The University of Houston's campaign to join the Big 12 Conference was crushed Monday by the league's presidents, who ruled out expansion without discussing the merits of any individual applicants, including the confident, fast-rising Cougars.The Big 12 never had any intention of expanding; this was all a charade meant to put pressure on television partners ESPN and Fox Sports for more money. It was a farce; as CBS's Dennis Dodd explains, a hurtful waste of time:
Bob Bowlsby, the Big 12 commissioner, and University of Oklahoma President David Boren, president of the league's board of directors, said league CEOs decided unanimously against expansion and agreed to remove the topic as an active agenda item.
They said individual candidates, including UH and Rice University among 11 finalists, were never discussed during meetings Sunday night and a six-hour session Monday.
"We all came to a unanimous decision that this was not the right time (for expansion)," Boren said. "All the information generated was not wasted effort. They (candidate schools) presented themselves in a very fine light, and we appreciate them."
Those compliments, however, came as cold comfort to schools such as UH that have invested tens of millions of dollars in facility upgrades and coaching salaries in the hopes of joining one of the "Power Five" conferences that hold the financial upper hand in the billion-dollar college sports industry.
The real hurt has to be felt at Houston, Cincinnati and BYU. All three invested millions in presenting themselves as Power Five schools. In many ways, they are. For now and for a long time, they now remain relegated to conference football's discount store -- the Group of Five.The Charlie Brown analogy is apt; the Big 12 has done this to Houston before. In that regard, nothing has changed for UH; they're still in the AAC and (as of now, at least) one of the stronger programs in the Group of Five. But Group of Five membership is not nearly as lucrative as Power Five membership, which is what the Coogs were banking on.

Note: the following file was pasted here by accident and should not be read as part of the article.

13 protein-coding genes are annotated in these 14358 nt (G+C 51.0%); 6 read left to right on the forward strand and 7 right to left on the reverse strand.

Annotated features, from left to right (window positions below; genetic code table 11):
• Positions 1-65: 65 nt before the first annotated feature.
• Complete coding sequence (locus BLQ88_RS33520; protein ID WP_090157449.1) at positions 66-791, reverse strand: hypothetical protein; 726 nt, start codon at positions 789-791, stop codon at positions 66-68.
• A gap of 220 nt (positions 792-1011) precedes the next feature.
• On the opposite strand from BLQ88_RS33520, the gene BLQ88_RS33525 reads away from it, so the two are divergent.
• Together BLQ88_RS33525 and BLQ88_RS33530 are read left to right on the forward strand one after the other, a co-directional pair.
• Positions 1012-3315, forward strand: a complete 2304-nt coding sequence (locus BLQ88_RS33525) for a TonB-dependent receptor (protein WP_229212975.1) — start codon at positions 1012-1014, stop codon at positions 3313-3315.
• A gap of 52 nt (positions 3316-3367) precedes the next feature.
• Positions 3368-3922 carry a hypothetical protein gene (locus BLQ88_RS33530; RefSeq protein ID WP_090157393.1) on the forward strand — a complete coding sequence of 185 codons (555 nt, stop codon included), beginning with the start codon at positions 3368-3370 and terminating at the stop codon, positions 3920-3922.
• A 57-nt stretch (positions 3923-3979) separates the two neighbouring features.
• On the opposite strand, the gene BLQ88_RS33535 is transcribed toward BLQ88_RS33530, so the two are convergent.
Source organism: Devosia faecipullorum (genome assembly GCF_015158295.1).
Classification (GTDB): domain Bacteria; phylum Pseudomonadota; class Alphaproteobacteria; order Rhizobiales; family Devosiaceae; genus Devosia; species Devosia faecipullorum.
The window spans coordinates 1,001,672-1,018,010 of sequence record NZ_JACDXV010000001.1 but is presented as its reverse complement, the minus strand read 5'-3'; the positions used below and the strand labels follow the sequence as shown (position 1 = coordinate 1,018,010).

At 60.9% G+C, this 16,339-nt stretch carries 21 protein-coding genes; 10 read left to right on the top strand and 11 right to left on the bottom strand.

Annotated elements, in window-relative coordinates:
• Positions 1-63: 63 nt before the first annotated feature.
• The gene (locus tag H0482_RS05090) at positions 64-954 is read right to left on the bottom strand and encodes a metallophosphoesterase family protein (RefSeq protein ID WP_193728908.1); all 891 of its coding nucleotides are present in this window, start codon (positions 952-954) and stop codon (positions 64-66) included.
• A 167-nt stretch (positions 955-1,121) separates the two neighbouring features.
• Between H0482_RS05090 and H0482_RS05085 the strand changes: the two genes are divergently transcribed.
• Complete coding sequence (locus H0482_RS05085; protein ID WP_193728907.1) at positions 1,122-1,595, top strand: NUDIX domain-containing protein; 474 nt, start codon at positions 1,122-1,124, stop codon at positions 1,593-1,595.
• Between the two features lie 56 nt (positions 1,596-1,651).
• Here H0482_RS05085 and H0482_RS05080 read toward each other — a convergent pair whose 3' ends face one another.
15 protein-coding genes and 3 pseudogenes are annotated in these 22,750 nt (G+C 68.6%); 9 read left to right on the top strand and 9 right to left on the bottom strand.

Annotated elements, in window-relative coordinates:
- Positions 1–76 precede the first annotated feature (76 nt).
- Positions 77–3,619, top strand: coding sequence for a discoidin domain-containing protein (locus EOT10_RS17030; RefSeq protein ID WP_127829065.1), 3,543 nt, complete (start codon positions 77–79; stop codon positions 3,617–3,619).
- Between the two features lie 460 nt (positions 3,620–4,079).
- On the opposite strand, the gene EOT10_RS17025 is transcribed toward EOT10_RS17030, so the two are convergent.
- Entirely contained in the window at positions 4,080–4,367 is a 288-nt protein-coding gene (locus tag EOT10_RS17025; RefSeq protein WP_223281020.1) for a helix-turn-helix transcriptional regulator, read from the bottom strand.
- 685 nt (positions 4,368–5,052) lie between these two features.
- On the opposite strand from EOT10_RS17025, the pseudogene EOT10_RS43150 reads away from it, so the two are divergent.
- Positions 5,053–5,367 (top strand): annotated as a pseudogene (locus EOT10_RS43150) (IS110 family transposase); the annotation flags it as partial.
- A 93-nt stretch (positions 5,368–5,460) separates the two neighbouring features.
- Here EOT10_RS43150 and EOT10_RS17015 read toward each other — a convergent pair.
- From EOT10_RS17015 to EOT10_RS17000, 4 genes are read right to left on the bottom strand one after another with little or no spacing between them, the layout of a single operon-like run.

Their access to the College Football Playoff remains akin to getting the last crumb of an Oreo. Whatever emotions they're having right now -- jilted, misled, left at the altar -- are all valid.
Yes, what a waste of time. Those 11 finalists schlepped their way to Dallas last month for their presentations. The entire process cost each school about $10,000 to $15,000.
That's not a budget breaker by any means. But it was like Charlie Brown staring down that football. You just know, no matter what, Lucy is going to pull it out from under you.
"Gathering of information is never a waste of time," Boren said.
Tell that to the folks you put through this.
University administrators remain confident...
The Big 12's decision in no way changes the mission of the University of Houston that began long before there was talk of conference expansion," said Renu Khator, the university's chancellor who helped lead UH's campaign for Big 12 membership....but the fact remains that the level of investment that the school has put into its athletics program to make itself attractive to Power Five conferences might not be sustainable:
"We are confident that in this competitive collegiate athletics landscape an established program with a history of winning championships and a demonstrated commitment to talent and facilities in the nation's fourth largest city will find its rightful place. Our destiny belongs to us."
In an email from Khator to a UH professor two years ago, she acknowledged the challenge of spending on sports. If UH does not get into a major conference soon, "it will be difficult for us to sustain it," she said.It's hard to say where the University of Houston goes from here; it could be years before the subject of conference realignment comes up again. Although the football program currently has momentum - season ticket sales are up and television ratings are decent - it remains to be seen if that momentum can be sustained, or if other sports (namely, men's basketball) can begin to attain a level of success, that will make the overall program attractive to other Power Five conferences when the time does come for realignment. Success in college sports requires money, and UH just doesn't have a lot of it.
That's one of the reasons that UH officials worked aggressively behind the scenes for at least a year to get this major athletic conference opportunity, according to emails, travel records and other documents obtained by the Houston Chronicle through an open-records request.
The Big 12's decision not to expand now means that professors will discuss the future of the subsidy and how it affects teaching and learning at UH, faculty senate president Jonathan Snow said.
Professors are aware of the money, recruiting buzz and boost to campus culture brought by a successful, nationally recognized athletics program, he said, but many feel that the university has been "left at the altar" when the big push didn't pay off.
Which is why they were trying to get into the Big 12 to begin with it, even if their expansion process was an embarrassing sham.